Any hope that the country’s problems would magically disappear in 2021 were quickly dispensed by the assault on the Capitol. The Supreme Court also has seen its share of drama. At the time this column went to print, One First Street was surrounded by high fences and a heavy law enforcement and military presence. And in mid-January, SCOTUS declined to stop the 13th in a wave of federal executions rushed in advance of the inauguration of President Joe Biden, who opposes capital punishment. As Justice Sotomayor noted in her dissent, “the Federal Government will have executed more than three times as many people in the last six months than it had in the previous six decades.” And it did so, she said, “under a statutory scheme and regulatory protocol that have received inadequate scrutiny, without resolving the serious claims the condemned individuals raised.” Put simply, “[t]his is not justice.”
Still, since the last Cert Alert, the high court has continued business as (mostly) usual, granting certiorari in several criminal cases and issuing its first criminal law–related opinion of the term.
With hopes for a quiet spring, and remainder of the year, for that matter, below are a summary of the criminal law opinions and cert grants to date.
CRIMINAL LAW OPINIONS AND CASES SET FOR ARGUMENT TO DATE
Military Justice—Statute of Limitations
United States v. Briggs, No. 19-108
Decided: December 10, 2020
Holding from Court’s Syllabus:
The Uniform Code of Military Justice (UCMJ) has long provided that a military offense, “punishable by death, may be tried and punished at any time without limitation.” 10 U.S.C. § 843(a). Other military offenses are subject to a 5-year statute of limitations. § 843(b). Respondents are three military service members, each convicted of rape. When they were charged, the UCMJ provided that rape could be “punished by death.” § 920(a) (1994 ed.). Because this Court held that the Eighth Amendment forbids a death sentence for the rape of an adult woman, Coker v. Georgia, 433 U.S. 584, respondents argue that they could not, in fact, have been sentenced to death, and therefore the UCMJ’s 5-year statute of limitations applies and bars their convictions. Agreeing, the Court of Appeals for the Armed Forces set aside their convictions. Held: Respondents’ prosecutions for rape under the UCMJ were timely.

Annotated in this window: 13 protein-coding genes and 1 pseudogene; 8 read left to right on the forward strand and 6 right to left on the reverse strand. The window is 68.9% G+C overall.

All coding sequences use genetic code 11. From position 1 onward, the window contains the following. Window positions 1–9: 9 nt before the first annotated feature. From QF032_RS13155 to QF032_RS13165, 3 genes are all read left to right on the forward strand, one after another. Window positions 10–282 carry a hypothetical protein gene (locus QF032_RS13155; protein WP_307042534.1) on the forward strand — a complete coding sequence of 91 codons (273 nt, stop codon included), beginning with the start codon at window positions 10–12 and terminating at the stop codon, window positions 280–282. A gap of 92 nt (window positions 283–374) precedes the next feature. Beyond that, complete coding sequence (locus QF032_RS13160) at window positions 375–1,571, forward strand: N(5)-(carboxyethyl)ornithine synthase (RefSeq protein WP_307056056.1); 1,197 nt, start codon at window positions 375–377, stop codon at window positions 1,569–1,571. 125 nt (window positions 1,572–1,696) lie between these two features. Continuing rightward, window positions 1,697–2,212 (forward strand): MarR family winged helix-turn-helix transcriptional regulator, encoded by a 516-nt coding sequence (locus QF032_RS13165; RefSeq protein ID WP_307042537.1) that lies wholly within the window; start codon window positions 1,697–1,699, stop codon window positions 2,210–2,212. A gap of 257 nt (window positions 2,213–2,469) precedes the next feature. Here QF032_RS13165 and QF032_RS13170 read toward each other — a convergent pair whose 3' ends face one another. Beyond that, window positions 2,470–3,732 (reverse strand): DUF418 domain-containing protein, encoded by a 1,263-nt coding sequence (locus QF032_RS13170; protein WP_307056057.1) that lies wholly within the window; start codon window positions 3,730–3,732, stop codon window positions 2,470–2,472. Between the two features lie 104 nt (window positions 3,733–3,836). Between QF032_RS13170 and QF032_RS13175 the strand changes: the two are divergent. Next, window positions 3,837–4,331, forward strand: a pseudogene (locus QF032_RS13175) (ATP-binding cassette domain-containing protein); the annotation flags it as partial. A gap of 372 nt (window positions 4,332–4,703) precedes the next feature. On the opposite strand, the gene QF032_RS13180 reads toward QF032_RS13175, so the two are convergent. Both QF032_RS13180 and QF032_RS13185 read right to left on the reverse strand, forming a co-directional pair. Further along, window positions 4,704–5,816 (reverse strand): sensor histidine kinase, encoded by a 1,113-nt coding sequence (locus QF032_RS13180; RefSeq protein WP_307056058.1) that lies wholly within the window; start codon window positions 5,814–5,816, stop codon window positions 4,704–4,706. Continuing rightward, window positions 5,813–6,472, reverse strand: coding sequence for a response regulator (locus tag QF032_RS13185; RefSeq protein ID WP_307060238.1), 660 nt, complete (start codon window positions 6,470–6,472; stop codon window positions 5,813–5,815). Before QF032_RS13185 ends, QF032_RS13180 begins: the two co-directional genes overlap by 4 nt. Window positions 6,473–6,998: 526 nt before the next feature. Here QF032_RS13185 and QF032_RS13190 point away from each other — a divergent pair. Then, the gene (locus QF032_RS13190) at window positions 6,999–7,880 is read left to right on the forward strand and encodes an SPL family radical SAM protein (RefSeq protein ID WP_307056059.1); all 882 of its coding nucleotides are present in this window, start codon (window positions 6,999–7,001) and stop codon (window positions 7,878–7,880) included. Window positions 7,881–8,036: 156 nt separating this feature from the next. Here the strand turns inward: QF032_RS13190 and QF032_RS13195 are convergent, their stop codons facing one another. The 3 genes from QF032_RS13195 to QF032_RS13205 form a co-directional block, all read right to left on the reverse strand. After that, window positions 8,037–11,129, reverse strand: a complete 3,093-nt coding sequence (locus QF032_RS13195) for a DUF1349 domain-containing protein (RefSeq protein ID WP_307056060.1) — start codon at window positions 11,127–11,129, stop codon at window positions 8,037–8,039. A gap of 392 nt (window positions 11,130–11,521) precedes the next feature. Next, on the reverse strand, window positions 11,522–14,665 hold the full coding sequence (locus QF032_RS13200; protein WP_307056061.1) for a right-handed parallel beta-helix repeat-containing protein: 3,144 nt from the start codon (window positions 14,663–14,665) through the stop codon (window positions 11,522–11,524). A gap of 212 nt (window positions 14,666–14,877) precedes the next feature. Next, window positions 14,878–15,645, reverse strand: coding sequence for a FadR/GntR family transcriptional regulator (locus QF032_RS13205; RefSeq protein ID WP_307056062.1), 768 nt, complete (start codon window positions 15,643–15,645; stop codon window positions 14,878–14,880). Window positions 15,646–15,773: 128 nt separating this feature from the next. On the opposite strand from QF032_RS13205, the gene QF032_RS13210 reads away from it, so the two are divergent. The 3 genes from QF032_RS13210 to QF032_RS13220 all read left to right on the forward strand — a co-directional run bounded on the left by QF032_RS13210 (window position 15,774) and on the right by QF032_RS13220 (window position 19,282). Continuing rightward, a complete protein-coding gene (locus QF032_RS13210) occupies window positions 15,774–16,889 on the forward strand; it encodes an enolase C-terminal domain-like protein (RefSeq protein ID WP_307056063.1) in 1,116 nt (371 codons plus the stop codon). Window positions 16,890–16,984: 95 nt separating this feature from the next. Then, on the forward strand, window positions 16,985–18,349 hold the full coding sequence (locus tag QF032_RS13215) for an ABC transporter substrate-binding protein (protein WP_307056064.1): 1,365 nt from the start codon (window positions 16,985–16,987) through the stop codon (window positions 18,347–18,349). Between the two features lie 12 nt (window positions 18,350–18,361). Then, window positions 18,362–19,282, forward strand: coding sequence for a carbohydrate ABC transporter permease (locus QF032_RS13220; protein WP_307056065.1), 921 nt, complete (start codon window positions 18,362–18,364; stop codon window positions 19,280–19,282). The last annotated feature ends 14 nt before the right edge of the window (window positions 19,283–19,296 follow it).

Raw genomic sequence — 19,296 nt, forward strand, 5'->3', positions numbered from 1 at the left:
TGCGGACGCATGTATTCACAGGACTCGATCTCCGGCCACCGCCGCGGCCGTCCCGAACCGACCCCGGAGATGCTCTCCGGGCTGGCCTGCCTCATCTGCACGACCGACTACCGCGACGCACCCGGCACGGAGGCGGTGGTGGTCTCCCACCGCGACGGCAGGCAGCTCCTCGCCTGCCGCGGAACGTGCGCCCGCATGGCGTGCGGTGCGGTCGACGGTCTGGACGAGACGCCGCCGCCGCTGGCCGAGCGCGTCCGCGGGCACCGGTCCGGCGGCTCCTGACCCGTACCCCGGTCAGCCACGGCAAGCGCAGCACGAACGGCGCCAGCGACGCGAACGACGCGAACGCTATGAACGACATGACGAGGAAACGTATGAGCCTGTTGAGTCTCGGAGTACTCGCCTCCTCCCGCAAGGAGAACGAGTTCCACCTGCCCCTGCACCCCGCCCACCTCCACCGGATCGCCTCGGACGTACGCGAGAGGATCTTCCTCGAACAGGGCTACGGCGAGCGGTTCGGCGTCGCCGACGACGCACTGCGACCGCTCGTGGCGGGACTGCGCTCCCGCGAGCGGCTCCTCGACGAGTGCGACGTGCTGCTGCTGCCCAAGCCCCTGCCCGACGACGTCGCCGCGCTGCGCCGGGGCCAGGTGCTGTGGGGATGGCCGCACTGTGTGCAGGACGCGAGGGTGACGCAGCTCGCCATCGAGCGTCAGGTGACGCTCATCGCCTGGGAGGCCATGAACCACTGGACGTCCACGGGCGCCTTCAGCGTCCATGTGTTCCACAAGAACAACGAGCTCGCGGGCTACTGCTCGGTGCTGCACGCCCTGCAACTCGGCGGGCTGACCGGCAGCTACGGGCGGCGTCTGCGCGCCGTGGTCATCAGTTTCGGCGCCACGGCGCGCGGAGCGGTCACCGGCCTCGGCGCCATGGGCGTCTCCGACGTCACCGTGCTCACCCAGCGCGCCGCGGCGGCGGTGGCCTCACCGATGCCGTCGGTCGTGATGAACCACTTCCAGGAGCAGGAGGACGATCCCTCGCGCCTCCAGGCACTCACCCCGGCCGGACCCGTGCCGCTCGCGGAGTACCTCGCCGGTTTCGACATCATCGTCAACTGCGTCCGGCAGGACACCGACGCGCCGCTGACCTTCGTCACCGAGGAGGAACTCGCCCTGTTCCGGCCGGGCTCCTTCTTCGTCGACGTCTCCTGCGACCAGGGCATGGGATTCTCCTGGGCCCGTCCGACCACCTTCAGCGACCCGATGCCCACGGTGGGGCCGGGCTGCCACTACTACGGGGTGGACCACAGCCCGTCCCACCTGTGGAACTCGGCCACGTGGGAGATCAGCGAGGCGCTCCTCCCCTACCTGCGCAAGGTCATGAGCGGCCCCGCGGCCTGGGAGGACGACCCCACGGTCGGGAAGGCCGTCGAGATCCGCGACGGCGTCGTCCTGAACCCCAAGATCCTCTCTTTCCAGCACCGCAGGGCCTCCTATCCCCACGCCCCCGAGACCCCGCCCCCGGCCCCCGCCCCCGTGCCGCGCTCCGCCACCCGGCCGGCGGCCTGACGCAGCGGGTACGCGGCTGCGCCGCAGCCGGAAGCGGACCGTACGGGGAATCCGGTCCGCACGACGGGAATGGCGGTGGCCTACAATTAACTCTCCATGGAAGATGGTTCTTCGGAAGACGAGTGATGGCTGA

Cases Argued and Awaiting Opinions:
Pereida v. Barr, No. 19-438
Argued: October 14, 2020
Whether a criminal conviction bars a noncitizen from applying for relief from removal when the record of conviction is merely ambiguous as to whether it corresponds to an offense listed in the Immigration and Nationality Act.
Fourth Amendment—Search and Seizure
Torres v. Madrid, No. 19-292
Argued: October 14, 2020
Whether an unsuccessful attempt to detain a suspect by use of physical force is a “seizure” within the meaning of the Fourth Amendment, as the Eighth, Ninth, and Eleventh Circuits and the New Mexico Supreme Court hold, or whether the physical force must be successful in detaining a suspect to constitute a “seizure,” as the Tenth Circuit and the D.C. Court of Appeals hold.